Then the Real Estate Bubble rose when the banks started writing mortgages on discarded napkins left over from the Dot.com Bubble.  It rose in conjunction with the Financial Bubble, where traders started packaging the napkins so that some stained with blazin’ sauce were bundled with napkins bearing mild sauce, and then they sold the mixed napkins as actual wings with medium sauce, and investors ordered them like they were manna from heaven.  Nobody worried about heartburn.  They spelled relief A-I-G.

Ha ha! You might say.  Nobody is that dumb!  And you would be wrong.  Those bubbles also burst when the blazin’ sauce ripped the financial industry a new asshole.  Which is kind of amazing considering it was pretty much all asshole to begin with.  That, my friends, is a lot of rippin’.

We are close to the point of popping for The Next Bubble, and I for one can’t wait to see it go.  So what is The Next Bubble?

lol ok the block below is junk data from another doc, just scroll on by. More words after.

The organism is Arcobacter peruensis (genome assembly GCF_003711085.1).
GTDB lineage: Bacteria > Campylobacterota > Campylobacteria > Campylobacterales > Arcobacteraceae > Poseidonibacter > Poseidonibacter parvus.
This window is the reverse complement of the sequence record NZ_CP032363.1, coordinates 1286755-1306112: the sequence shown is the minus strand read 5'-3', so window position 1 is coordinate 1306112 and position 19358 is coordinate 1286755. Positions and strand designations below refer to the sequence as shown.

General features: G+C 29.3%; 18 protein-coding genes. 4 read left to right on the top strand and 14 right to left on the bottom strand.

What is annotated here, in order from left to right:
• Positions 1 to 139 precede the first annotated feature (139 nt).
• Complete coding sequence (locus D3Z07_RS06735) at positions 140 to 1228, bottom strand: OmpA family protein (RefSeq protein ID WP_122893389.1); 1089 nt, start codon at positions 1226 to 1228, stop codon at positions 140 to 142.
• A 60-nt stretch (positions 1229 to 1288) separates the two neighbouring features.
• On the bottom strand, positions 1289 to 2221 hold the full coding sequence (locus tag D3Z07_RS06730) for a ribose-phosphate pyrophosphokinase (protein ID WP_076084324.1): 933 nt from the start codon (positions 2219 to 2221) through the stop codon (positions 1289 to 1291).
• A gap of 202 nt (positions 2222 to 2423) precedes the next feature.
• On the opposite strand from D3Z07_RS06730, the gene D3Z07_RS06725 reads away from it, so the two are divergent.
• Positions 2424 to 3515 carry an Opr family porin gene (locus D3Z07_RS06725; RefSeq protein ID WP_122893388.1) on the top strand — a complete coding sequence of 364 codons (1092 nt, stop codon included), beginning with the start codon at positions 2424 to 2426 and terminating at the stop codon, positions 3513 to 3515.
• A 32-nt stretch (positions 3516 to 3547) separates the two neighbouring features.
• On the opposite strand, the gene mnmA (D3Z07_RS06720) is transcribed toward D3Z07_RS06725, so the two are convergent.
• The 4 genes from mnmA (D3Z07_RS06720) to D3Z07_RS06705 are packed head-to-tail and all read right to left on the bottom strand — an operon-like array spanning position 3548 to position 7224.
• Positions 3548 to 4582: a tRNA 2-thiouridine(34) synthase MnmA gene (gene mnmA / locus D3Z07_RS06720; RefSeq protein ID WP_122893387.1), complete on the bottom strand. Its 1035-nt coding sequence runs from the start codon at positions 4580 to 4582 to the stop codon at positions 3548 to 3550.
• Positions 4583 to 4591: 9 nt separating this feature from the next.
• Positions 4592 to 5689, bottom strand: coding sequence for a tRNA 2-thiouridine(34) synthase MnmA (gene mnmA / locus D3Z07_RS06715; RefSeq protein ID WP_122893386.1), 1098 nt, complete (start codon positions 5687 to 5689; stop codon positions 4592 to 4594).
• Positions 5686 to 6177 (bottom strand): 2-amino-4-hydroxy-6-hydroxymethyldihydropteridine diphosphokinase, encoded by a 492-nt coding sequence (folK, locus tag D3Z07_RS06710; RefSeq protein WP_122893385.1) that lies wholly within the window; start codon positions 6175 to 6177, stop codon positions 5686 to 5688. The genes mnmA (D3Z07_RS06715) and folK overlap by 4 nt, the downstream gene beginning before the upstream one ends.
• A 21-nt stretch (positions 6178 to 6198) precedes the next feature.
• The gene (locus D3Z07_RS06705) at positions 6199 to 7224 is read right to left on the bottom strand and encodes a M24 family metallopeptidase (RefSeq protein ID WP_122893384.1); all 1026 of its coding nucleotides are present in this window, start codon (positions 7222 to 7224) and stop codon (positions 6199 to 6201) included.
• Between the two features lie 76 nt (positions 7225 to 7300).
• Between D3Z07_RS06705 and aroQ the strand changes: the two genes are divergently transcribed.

For over a decade I’ve been watching as the political discourse in this country became bloated with misinformation and hypocrisy.  Sure, that’s just the nature of politics and it’s always been like that…but risk was also the nature of investing and lending, until it was taken too far, spawning an unnatural beast.

The Political Bubble rose as Republicans called foul on Democrats for doing things the Republicans themselves did a couple years before.  The Democrats denounced every idea to originate from a Republican simply because it originated from a Republican, even if the idea had merit.  Then they all gave themselves raises and went on recess.